Gables Gossip Girl

Where you can find Gables Gossip Girl on Twitter

Where you can find Gables Gossip Girl on Twitter

Allyssa Dobkins, Staff Writer

Have Blair Waldorf and Serena Van Der Woodsen brought their Upper East side flair to Gables High? With the recent creation of a Twitter account by one of our very own Gables student, it is safe to say so. The act of making a page inspired by the show Gossip Girl itself arises the question: are teenagers influenced by what they watch on television?

At the moment, there are no posts on the page. However, those who are especially familiar with the TV drama are anxious to see what this becomes. Will it blow over and become old news? Or will the teen behind it dedicate themselves to embarrassing their classmates?

“I don’t like it. If it becomes anything like the show, it will exploit people’s private lives that they might not want publicized,”  junior Claudia Perez said.

Evidently this desire to bring a fictitious story to life, in this case to school, must be quite strong. The blogger runs the risk of opening doors where cyber bullying might take place. Gossip is hurtful, and sometimes might simply be false aspersion; a site made for this sole purpose will only encourages others to take part in the torment. Because the idea came from a TV show, the student is hung up on replicating something that simply will not work out the same in reality.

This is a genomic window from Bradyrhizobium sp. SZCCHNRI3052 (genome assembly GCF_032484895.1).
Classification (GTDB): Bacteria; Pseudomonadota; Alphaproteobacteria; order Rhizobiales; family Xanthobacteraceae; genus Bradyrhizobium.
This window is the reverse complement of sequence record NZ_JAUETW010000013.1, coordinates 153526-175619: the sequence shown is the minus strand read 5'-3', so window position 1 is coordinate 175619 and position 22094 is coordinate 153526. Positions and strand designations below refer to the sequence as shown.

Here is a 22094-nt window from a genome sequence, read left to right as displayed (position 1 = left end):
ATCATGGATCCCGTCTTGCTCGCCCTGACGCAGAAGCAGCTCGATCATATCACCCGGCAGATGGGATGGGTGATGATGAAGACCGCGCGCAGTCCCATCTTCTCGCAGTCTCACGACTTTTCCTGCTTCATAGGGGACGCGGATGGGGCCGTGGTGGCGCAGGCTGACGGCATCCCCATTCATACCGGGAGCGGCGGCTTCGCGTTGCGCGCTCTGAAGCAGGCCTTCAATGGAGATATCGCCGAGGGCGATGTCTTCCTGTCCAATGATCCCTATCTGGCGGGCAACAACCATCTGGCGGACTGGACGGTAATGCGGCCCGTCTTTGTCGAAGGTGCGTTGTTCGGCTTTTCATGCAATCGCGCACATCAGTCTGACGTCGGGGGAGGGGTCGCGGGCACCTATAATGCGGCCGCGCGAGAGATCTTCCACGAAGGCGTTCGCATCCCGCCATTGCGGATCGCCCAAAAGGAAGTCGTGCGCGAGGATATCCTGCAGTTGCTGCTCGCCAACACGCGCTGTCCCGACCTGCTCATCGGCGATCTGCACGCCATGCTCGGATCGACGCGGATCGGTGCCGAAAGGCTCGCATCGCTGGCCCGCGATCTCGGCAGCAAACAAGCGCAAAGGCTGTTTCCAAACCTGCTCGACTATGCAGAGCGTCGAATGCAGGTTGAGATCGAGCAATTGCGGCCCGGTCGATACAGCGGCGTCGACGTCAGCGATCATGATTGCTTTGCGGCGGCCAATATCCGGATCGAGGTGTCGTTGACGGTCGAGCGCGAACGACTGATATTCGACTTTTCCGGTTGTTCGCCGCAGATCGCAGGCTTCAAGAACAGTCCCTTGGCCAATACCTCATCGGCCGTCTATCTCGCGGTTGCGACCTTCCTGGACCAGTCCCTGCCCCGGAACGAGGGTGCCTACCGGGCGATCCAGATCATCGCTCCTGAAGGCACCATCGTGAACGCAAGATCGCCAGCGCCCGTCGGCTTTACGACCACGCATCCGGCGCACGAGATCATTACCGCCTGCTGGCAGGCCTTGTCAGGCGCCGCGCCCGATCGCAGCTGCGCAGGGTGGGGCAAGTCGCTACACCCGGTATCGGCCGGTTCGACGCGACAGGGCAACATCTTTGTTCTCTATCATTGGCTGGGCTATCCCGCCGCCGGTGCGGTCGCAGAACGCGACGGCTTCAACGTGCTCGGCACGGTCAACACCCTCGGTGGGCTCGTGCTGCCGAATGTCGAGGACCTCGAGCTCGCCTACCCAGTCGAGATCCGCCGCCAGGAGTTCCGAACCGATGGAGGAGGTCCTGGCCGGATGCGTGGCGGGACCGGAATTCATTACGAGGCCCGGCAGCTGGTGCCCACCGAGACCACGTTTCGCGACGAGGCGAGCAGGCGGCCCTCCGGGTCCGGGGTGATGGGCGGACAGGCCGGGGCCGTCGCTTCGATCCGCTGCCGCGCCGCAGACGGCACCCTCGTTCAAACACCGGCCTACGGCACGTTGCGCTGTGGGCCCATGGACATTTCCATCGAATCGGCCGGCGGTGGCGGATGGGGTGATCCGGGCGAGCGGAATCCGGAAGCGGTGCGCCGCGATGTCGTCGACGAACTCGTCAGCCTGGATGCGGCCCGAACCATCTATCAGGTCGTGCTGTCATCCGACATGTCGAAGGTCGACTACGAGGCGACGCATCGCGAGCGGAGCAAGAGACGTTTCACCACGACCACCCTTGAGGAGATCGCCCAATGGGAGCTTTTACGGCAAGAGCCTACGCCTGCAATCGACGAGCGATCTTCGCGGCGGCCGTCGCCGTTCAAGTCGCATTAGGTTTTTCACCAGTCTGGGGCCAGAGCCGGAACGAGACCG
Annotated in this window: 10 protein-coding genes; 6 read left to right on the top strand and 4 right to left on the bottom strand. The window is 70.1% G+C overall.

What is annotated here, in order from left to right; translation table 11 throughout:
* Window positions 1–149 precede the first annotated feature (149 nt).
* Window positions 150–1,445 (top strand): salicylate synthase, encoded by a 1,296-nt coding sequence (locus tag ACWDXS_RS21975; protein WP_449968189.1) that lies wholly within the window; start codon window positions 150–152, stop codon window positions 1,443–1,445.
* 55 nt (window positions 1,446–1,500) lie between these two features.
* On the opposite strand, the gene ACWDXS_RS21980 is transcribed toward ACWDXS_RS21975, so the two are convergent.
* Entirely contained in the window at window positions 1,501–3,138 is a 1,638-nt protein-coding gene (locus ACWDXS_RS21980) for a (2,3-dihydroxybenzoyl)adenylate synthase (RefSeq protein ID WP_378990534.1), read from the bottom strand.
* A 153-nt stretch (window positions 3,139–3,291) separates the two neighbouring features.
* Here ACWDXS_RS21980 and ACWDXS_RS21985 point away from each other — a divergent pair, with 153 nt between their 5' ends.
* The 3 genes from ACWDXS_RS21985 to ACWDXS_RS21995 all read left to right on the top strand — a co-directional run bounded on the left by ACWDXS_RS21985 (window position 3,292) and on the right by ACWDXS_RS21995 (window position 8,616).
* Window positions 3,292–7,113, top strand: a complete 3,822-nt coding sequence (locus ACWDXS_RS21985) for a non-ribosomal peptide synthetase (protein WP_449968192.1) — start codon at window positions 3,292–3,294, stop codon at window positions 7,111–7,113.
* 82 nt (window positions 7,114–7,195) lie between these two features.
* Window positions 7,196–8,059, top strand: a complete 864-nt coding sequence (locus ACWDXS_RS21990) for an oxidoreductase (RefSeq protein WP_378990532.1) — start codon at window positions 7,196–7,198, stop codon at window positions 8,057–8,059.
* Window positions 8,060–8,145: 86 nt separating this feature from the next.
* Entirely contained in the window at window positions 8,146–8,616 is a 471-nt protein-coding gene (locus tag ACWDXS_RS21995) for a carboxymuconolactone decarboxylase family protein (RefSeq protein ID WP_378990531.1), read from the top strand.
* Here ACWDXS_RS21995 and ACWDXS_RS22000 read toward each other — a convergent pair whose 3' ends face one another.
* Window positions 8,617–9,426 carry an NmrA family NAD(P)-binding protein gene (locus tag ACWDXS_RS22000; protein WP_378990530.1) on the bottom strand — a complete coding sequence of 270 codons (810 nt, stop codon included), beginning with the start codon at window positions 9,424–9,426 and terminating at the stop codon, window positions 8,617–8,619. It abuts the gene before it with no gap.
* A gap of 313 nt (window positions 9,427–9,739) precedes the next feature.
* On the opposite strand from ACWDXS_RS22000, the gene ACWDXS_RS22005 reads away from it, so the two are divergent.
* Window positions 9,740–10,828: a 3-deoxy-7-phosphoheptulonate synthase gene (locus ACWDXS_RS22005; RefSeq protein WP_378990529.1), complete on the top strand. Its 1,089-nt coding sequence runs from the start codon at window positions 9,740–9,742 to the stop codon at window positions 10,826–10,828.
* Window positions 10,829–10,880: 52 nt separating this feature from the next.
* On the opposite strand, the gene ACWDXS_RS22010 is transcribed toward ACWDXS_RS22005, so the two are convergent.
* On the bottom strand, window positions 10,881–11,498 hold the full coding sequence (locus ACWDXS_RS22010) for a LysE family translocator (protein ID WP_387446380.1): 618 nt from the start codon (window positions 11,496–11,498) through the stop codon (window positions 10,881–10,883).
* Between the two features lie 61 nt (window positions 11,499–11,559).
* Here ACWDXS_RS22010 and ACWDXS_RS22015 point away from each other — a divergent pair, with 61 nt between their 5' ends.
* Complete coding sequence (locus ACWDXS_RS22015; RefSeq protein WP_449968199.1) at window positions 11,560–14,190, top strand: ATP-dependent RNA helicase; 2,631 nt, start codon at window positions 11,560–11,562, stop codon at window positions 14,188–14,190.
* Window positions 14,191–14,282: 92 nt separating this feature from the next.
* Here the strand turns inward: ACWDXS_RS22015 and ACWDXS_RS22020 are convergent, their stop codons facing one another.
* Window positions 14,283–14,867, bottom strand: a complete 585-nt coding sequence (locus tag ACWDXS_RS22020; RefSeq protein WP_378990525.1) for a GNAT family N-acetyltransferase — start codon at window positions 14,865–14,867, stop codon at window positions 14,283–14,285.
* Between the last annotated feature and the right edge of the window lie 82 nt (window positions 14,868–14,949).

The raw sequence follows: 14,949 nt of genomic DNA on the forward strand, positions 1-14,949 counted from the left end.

“This student is oblivious of the effects their immaturity will result in,” senior Dayde Moreno said.

With the countless anti-bullying videos we have been presented with throughout our entire educational career, the severity and permanence of the topic should be crystal clear. The vast majority of schools uphold a strict zero tolerance policy on any sort of bullying. Not only are the rules being enforced, but punishments are definitely harsher nowadays.

“Cyber bullying doesn’t just go away. Universities and professions are capable of viewing these online offenses. I am relieved the site isn’t thriving,” sophomore Mariana Kellogg said.

For other Gables’ students, this page is merely a foolish move. For example, sophomore Marcela Hernandez comments, “I am not interested in any of it, and I find it to be a total waste of time.”

The popularity of this site will depend on whether or not students are willing to participate in the exploitation of their peers’ personal lives. If this site becomes a success, Gables will simply go haywire. Then again, what school wouldn’t when secrets are unleashed and people discover things better left unsaid?